On Thu, 2007-28-06 at 01:15 -0400, Tom Lane wrote:
> The patch as given merely renames some random identifiers that happen to
> be keywords in some non-C language (thereby breaking not only a lot of
> core backend code, which we can fix, but who knows what other
> user-written extensions that we can't fix so easily).

The fact is, any user-written extensions that depend on types defined in
parsenodes.h and primnodes.h are going to get broken all the time
*anyway*, so I don't see this as a major disadvantage. Doing
"s/typename/type_name/g" is likely to be the least of your concerns if
your extension integrates with Postgres that closely.

It would be one thing if we made a significant effort to preserve
internal API stability -- but we plainly do not. (See the varlena API
changes made in 8.3 for an example of an API change that will break far
more user-written extensions.)

> The *real* problem here is that to make this useful, we have to buy into
> the assumption that C++ should work in the backend.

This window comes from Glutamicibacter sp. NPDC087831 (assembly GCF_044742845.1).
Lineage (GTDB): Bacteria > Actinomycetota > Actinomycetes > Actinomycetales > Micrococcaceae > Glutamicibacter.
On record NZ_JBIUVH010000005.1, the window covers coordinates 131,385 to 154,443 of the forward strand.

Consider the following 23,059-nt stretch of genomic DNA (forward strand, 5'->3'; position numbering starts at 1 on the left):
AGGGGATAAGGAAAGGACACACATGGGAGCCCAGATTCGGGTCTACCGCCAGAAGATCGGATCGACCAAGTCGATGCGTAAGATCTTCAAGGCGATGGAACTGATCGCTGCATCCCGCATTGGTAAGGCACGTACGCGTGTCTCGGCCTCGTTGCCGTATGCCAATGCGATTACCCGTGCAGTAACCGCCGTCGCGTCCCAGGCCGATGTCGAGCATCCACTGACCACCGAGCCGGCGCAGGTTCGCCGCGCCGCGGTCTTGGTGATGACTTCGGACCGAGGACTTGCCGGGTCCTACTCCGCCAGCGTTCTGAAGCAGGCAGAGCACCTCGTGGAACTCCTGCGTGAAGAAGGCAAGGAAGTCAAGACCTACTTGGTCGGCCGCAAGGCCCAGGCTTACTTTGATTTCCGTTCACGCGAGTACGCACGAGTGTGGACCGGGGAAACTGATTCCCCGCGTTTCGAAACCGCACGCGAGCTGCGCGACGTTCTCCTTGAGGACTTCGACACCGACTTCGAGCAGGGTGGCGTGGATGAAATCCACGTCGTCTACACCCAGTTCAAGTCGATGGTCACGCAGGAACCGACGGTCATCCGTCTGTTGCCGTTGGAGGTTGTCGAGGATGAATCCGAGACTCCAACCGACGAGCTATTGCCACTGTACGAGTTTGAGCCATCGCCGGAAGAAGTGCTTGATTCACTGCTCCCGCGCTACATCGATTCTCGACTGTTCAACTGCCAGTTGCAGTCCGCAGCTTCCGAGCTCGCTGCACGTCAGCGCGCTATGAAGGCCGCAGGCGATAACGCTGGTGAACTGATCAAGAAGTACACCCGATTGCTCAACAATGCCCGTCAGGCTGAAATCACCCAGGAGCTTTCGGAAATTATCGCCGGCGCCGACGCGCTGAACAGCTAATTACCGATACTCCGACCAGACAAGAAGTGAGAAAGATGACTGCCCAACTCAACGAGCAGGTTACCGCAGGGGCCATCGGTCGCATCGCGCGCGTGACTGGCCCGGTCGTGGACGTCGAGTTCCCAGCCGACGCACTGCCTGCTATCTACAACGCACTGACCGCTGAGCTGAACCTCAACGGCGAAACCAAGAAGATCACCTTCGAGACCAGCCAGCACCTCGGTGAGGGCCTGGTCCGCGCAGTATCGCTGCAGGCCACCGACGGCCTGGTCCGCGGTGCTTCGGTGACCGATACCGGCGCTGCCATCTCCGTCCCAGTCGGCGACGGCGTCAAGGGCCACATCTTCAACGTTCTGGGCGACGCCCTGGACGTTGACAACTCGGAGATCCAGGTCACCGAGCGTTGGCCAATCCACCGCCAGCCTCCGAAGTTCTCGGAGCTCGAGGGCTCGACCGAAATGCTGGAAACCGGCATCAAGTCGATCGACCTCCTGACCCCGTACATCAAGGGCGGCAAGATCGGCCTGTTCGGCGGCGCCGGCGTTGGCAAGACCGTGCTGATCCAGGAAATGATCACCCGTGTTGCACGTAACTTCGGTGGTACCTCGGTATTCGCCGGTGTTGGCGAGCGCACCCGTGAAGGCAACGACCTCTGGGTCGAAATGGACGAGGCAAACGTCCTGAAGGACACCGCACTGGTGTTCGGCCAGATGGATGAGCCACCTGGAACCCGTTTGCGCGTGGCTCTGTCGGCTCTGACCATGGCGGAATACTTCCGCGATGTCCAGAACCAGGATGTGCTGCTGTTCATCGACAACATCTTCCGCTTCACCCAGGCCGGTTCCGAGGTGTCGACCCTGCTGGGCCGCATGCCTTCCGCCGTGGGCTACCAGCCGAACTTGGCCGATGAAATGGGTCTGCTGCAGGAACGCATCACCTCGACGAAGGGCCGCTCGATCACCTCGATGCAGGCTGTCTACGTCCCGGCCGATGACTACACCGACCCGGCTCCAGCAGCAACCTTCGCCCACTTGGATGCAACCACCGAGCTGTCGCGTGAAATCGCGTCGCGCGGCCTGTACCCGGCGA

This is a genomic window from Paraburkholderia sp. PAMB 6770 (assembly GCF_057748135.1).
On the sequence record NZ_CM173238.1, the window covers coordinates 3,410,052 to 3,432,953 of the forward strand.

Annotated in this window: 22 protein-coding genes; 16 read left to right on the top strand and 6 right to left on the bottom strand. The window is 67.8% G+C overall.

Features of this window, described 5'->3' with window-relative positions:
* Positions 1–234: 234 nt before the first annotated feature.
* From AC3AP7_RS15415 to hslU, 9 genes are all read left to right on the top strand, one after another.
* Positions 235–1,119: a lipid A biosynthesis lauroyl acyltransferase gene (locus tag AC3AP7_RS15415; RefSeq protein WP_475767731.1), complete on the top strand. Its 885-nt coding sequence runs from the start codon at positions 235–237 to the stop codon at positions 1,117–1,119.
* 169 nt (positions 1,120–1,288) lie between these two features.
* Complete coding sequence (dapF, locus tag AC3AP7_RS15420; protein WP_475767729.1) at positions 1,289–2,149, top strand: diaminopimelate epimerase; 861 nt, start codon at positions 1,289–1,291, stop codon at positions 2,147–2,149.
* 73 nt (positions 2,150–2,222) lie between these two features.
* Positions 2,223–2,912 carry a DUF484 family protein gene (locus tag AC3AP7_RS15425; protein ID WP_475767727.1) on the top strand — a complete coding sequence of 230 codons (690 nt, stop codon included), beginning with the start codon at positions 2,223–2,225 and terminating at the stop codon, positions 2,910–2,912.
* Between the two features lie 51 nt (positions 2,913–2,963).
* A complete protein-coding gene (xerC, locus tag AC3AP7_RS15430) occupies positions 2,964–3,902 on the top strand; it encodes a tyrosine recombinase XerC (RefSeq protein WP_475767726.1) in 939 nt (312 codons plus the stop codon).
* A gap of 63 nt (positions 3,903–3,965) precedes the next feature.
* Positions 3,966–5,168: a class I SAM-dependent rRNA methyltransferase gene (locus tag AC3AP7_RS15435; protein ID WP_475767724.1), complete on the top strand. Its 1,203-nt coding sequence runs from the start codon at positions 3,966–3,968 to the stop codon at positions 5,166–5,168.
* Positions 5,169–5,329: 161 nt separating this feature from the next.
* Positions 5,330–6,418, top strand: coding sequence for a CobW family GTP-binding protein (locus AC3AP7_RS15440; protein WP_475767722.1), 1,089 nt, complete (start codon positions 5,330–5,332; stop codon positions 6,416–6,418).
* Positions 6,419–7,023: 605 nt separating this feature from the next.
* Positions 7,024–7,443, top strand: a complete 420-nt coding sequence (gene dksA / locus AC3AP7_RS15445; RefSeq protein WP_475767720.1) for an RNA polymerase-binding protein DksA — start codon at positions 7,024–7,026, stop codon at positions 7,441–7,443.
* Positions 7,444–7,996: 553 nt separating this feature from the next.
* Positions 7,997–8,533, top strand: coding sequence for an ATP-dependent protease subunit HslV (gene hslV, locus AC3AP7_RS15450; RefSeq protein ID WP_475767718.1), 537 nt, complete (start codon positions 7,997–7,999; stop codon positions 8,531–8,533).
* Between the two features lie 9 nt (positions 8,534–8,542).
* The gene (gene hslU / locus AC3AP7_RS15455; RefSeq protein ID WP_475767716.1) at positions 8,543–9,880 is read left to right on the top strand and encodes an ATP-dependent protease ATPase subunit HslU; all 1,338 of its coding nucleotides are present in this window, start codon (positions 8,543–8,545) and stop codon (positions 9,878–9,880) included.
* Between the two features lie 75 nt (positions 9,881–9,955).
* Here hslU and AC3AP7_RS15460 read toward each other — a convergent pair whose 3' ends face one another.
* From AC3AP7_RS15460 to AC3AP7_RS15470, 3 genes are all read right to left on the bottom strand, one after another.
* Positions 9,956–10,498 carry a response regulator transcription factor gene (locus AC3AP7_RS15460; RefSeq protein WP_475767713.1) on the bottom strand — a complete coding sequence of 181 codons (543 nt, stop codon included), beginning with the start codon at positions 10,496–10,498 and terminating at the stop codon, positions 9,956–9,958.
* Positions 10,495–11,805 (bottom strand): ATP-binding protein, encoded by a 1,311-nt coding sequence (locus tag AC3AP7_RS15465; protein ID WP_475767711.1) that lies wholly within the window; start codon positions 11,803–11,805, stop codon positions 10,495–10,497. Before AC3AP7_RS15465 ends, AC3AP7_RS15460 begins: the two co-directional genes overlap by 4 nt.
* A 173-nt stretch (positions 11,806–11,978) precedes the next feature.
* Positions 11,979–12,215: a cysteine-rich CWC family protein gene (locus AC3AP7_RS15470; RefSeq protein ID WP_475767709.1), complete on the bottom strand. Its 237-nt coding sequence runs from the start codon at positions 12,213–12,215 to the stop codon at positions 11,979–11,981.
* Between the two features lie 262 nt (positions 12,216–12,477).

I agree that C++ in the backend is always going to be a little hokey,
but (a) I don't agree that it is completely impossible (b) if we can
make people's lives a bit easier, I don't see a good reason not to. Like
it or not, people have called into C++ libraries from C UDFs in the
past, and likely will do so in the future.

> The error handling assumptions are completely incompatible (setjmp and
> throw do not usually interoperate)

AFAIK this is resolvable with some degree of pain: before entering C++
land, wrap the call site in a C++ exception handler, and before calling
back into Postgres, use a PG_TRY() block to rethrow elog(ERROR) as a C++
exception (and then rethrow as an elog(ERROR) once you've unwound the
C++ portion of the stack) ... hey, I didn't say it was clean ;-)

It's also worth noting that some people use C++ as "C with classes", and
disallow the use of exceptions, RTTI, and that sort of stuff. Calling
into such code from the backend is marginally more sane.


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